State of Our Watersheds: Wells deplete water resource for salmon

A growing concern in the effort to recover salmon populations is the availability of water. Increasing numbers of permit-exempt wells reduce the amount of surface water and can harm salmon at all stages of their life cycle.

Despite a recent downturn in the economy, there has been a 3 percent growth in well drilling across Puget Sound since 2009. As the economy recovers, the rate of new wells will probably increase.

Washington state instream flow rules allocate river flow for ecological requirements, but state law allows new wells to withdraw 5,000 gallons of groundwater per day without obtaining a permit that would require scientific evidence that water is legally available. Groundwater withdrawals can cumulatively affect streamflows, especially in late summer when flows are naturally low.

In Whatcom County between 2008 and 2014, the Washington State Department of Ecology estimates that 565 new permit-exempt wells were drilled.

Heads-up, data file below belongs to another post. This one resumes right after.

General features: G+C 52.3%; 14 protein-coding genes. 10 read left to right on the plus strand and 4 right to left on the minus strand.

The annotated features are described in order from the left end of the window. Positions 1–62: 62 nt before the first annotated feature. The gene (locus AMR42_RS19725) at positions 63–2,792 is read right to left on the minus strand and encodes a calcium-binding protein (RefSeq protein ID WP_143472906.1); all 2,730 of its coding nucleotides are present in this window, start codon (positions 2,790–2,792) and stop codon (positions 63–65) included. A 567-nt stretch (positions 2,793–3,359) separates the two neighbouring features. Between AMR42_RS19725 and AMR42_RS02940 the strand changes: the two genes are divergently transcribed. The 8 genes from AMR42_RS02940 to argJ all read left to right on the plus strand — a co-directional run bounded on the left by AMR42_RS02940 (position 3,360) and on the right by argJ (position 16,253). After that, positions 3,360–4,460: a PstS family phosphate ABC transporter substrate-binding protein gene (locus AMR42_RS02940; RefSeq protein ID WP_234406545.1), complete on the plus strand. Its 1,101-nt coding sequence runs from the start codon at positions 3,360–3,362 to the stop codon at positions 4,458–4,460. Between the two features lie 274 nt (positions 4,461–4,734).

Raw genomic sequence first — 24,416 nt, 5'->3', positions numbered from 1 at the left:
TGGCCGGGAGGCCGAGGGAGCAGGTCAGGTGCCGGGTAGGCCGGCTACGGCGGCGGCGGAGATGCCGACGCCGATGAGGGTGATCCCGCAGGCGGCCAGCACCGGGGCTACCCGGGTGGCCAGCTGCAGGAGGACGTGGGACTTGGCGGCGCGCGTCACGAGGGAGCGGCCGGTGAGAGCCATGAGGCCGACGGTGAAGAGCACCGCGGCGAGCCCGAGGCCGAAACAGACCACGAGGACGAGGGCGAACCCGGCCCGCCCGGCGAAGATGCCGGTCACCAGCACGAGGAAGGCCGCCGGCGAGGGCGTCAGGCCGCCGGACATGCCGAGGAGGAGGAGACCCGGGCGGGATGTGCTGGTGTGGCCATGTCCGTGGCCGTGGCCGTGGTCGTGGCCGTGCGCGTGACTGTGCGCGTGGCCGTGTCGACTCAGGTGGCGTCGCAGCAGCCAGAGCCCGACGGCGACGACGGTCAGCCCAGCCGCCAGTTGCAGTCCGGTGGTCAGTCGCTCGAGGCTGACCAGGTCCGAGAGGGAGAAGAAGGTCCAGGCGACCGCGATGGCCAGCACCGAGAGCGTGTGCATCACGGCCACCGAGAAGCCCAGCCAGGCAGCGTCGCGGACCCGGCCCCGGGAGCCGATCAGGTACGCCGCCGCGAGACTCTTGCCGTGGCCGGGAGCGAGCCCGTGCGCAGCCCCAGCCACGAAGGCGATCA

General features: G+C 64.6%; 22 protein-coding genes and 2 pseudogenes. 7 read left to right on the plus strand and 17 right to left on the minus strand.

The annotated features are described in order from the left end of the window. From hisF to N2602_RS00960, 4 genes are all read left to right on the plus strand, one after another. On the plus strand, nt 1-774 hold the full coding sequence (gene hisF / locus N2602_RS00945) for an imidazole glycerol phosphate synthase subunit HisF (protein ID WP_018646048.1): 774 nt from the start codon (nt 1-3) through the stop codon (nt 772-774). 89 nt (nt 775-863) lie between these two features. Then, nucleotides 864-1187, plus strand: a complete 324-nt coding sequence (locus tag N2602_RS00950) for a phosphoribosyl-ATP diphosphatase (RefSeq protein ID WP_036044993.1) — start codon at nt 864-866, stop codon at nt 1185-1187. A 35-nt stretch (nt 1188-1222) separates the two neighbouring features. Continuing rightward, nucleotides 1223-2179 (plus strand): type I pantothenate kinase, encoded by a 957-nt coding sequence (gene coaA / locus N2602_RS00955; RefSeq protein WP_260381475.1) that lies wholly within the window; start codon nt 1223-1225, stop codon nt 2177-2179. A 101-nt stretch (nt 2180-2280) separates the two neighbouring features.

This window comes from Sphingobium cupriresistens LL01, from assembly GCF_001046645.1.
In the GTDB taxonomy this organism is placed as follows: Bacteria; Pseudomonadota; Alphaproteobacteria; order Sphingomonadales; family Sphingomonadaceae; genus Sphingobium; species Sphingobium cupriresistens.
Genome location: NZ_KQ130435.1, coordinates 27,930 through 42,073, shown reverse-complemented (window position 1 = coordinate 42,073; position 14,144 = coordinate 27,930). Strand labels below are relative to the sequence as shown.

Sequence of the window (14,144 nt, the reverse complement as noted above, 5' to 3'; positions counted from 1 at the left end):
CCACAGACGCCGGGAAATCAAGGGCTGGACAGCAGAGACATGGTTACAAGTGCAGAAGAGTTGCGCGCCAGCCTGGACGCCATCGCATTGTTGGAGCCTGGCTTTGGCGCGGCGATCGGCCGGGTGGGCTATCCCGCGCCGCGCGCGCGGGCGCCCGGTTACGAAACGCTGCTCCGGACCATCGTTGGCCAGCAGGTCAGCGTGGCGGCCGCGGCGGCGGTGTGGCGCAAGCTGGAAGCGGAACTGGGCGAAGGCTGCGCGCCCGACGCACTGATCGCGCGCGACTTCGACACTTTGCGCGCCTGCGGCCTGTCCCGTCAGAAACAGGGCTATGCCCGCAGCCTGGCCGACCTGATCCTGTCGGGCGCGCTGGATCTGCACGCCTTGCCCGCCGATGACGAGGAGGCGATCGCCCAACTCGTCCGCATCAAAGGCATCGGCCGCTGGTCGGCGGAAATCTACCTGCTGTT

According to the Northwest Treaty Tribes’ recently released State of Our Watersheds Report:

Approximately 72% of all wells in (Water Resources Inventory Area) 1 are in basins either seasonally closed or closed year-round to water withdrawal due to instream flow levels that are less than the minimum flows established in 1985.

According to the WRIA 1 Salmonid Recovery Plan, not meeting instream low flow limits results in habitat connectivity loss, reduced habitat volume, stranding of juvenile salmon, higher stream temperature and general decrease in water quality.

The WRIA 1 watershed instream flow rules were set in 1985 to “protect and preserve” instream resources from low flow exceedance.

As displayed in the map above, permit-exempt wells have continued to be developed in WRIA 1 since 1985. While legal under state water law, continued permit-exempt well development in basins that are closed to additional withdrawal under the state flow rule is in direct conflict with the guidance of the Salmonid Recovery Plan, which recommends reducing out-of-stream uses in sub-basins impacted by low instream flows.

Learn more about the 2016 State of Our Watersheds report.